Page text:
When people think about growing old, they blame the passage of time—the years roll by, and the body stops looking younger year by year. But the latest science disputes this view. A person ages because the cells in their body age, and cells live only in the present. This is one reason memory remains such a mystery. Brain cells function through electrochemical activity that occurs the instant a chemical reaction or electrical impulse is able to occur. There are no pauses to think about reacting; if the potential is there, the action must follow.
Whatever a brain cell does, it can’t go back to the past. So how do we seem to go back into the past when we remember a childhood birthday party or our first kiss? No one knows, but when the answer is found, it won’t involve time travel, either forward or backward. If you expand this to every cell in the body, they too must function instantly in the present moment when any two molecules interact. So the problem of aging can be stated as the gap between how a cell lives and how a person lives. As people, we repeat the past, get stuck in old habits, cling to stubborn beliefs, fear the future, and in general occupy mental states that are not in the now.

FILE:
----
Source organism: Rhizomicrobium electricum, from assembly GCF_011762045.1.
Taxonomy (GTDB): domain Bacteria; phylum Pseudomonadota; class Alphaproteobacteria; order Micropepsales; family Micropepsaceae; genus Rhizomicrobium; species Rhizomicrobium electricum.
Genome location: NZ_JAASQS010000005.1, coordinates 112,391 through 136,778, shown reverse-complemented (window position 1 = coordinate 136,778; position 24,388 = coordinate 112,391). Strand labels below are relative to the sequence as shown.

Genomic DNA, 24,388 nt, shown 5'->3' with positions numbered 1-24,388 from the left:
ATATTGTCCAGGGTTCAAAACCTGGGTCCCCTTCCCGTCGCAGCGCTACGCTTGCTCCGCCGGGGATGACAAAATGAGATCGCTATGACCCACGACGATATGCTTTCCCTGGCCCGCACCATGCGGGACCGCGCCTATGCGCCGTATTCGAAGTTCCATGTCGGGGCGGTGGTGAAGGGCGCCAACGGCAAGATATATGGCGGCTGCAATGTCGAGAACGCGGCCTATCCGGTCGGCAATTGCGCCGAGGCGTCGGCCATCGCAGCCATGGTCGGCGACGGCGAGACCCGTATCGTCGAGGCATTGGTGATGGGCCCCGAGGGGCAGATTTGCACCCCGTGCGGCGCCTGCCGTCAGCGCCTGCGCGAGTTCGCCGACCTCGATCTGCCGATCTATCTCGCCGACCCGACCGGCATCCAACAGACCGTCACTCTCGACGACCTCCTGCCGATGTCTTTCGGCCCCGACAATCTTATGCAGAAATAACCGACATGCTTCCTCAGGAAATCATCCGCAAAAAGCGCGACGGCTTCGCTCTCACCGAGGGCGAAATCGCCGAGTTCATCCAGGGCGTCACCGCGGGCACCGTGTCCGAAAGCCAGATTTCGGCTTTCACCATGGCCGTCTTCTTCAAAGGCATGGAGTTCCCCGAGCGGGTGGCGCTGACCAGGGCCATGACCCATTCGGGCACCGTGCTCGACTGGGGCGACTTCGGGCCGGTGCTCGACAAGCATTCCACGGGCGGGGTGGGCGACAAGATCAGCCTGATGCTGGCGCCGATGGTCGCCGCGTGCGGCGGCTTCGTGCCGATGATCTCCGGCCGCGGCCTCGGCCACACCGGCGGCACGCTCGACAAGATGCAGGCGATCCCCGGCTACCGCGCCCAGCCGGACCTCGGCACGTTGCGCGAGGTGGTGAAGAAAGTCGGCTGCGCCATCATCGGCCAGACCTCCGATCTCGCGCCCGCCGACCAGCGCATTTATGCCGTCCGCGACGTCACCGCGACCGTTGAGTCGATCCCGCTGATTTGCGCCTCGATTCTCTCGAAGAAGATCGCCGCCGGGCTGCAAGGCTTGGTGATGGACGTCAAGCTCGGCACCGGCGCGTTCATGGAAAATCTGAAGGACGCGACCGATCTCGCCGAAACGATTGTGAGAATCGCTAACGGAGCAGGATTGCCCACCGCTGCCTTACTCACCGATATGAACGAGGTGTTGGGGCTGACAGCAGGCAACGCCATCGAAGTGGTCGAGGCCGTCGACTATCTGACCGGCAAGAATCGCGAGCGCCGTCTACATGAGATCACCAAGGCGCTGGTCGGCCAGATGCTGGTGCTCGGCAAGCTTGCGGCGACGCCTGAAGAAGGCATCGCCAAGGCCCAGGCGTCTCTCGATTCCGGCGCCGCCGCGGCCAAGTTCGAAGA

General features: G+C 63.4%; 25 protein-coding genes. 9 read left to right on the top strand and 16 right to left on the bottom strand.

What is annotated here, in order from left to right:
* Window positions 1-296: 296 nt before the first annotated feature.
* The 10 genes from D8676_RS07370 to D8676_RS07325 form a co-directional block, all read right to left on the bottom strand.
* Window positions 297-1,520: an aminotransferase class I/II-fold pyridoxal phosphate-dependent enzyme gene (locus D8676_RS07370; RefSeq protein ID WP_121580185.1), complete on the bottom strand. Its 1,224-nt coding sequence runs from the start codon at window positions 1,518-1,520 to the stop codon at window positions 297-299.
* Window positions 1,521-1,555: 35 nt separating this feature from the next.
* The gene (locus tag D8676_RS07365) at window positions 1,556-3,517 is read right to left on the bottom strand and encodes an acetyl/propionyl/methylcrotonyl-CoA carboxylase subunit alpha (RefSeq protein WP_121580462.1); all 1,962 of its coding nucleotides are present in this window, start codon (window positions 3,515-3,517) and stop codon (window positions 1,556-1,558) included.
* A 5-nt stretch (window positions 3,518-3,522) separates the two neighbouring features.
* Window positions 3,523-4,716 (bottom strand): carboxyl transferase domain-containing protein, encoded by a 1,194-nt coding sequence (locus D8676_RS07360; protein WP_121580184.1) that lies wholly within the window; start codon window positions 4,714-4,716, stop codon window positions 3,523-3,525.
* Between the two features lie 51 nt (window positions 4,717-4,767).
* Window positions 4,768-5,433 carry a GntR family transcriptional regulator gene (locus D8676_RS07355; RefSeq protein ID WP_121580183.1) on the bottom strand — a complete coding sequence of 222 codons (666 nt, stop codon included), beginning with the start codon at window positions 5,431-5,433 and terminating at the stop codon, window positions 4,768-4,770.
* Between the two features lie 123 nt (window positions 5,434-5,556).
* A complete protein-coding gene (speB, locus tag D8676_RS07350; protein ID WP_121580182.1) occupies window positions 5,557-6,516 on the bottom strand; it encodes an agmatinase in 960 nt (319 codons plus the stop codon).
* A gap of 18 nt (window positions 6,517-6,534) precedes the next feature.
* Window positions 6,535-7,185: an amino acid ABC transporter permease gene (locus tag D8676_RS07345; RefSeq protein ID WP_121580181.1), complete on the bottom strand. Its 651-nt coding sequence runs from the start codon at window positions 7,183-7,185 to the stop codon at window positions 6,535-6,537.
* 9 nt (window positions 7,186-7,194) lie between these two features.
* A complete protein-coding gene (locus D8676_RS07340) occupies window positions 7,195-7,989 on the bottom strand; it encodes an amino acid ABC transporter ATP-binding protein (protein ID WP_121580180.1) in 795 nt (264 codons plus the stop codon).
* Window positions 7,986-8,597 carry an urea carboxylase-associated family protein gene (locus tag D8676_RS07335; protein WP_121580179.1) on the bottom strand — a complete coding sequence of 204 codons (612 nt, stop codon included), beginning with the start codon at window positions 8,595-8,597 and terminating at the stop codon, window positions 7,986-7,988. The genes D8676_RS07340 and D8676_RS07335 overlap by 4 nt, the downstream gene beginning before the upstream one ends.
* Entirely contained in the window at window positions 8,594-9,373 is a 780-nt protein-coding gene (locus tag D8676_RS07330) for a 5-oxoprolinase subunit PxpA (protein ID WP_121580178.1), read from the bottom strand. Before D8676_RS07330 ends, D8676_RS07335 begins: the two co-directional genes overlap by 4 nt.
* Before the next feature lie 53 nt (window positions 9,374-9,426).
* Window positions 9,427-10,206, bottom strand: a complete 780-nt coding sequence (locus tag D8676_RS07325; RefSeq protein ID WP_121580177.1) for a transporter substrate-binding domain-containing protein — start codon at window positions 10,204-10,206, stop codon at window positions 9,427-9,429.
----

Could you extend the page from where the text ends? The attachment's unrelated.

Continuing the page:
If you can return to the now, you close the gap between your life and the life of your cells, and by doing this, you can prevent aging or even reverse it. Aging isn’t one thing but a complex of possibilities. Which possibilities get triggered is infinitely complicated, but no one has ever shown that any symptoms of aging must occur.
Even though we can all tick off the disagreeable signs of growing old—creaky joints, wrinkled skin, loss of energy, erratic sleep, declining memory, and so on—there is someone who has actually improved as they aged in each of these areas, except perhaps for wrinkles. However unusual, there are individuals who retain limberness, energy, good sleep, mobility, and memory.